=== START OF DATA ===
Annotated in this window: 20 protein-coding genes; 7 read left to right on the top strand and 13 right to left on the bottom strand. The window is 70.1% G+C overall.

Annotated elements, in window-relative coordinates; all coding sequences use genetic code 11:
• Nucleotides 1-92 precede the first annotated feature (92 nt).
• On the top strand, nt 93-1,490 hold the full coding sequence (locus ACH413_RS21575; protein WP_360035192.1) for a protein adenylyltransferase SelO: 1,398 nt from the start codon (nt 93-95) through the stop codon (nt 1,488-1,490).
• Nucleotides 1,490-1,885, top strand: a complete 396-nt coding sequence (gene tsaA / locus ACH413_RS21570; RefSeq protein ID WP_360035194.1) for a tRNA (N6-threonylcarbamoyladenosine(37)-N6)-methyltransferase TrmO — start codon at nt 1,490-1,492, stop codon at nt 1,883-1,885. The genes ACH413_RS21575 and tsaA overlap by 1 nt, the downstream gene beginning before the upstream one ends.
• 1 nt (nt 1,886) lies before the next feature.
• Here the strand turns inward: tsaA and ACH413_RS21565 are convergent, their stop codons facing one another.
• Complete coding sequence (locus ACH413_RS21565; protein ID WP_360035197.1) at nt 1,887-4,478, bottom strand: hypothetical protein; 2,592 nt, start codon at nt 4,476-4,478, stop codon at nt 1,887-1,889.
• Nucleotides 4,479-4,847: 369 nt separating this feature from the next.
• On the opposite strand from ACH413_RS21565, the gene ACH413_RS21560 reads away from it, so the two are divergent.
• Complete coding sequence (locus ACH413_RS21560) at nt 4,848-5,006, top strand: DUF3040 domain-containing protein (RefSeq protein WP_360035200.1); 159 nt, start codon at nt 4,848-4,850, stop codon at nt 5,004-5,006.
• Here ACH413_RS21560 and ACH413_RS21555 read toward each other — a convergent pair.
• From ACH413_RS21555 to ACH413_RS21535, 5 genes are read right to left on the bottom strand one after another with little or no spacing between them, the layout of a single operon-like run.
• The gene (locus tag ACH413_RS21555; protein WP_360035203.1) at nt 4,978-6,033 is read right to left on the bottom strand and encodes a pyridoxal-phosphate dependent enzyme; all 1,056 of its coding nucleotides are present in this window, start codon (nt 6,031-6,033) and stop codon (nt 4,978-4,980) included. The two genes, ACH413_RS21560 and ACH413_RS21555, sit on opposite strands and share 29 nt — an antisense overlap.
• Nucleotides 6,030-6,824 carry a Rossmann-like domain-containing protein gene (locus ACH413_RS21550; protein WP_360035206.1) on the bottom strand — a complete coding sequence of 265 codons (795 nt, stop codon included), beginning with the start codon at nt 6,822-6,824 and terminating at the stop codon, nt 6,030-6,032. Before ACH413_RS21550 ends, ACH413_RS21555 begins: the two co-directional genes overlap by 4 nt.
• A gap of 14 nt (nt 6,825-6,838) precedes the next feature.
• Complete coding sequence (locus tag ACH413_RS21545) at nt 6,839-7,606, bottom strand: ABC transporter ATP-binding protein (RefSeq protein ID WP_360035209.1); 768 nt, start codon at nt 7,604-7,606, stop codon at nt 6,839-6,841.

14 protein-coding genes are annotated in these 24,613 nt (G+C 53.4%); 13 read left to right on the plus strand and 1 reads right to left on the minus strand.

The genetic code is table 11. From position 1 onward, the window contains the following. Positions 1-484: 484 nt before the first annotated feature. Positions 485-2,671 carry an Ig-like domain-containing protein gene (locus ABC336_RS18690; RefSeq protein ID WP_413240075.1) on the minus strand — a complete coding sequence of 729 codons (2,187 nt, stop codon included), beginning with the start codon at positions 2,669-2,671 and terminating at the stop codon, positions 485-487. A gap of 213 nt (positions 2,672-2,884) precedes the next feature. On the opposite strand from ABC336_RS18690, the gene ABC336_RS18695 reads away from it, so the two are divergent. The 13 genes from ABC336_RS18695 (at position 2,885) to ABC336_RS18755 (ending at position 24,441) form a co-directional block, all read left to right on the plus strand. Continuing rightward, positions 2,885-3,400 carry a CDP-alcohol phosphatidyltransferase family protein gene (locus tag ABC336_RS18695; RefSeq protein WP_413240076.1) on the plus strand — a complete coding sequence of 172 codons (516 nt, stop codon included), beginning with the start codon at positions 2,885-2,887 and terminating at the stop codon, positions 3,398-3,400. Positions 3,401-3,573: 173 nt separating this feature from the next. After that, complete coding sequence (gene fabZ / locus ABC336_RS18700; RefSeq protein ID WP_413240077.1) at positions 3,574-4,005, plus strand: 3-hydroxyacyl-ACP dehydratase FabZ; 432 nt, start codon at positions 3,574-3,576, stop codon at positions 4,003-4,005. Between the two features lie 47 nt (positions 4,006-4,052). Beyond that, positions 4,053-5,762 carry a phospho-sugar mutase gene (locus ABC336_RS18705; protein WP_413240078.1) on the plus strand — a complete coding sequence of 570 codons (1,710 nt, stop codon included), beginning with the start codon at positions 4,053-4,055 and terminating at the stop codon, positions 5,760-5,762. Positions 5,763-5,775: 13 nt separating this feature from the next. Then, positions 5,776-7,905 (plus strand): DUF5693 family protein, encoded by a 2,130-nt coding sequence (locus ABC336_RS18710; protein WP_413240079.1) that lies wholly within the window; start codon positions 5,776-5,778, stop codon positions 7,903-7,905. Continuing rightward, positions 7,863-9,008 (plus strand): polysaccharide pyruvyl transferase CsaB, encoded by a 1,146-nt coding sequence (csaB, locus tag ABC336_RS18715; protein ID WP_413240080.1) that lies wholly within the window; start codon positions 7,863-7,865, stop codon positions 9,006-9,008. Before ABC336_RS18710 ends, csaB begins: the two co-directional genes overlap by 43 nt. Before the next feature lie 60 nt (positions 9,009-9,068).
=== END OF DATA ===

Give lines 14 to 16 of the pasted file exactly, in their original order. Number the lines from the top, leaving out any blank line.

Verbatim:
• The gene (locus tag ACH413_RS21555; protein WP_360035203.1) at nt 4,978-6,033 is read right to left on the bottom strand and encodes a pyridoxal-phosphate dependent enzyme; all 1,056 of its coding nucleotides are present in this window, start codon (nt 6,031-6,033) and stop codon (nt 4,978-4,980) included. The two genes, ACH413_RS21560 and ACH413_RS21555, sit on opposite strands and share 29 nt — an antisense overlap.
• Nucleotides 6,030-6,824 carry a Rossmann-like domain-containing protein gene (locus ACH413_RS21550; protein WP_360035206.1) on the bottom strand — a complete coding sequence of 265 codons (795 nt, stop codon included), beginning with the start codon at nt 6,822-6,824 and terminating at the stop codon, nt 6,030-6,032. Before ACH413_RS21550 ends, ACH413_RS21555 begins: the two co-directional genes overlap by 4 nt.
• A gap of 14 nt (nt 6,825-6,838) precedes the next feature.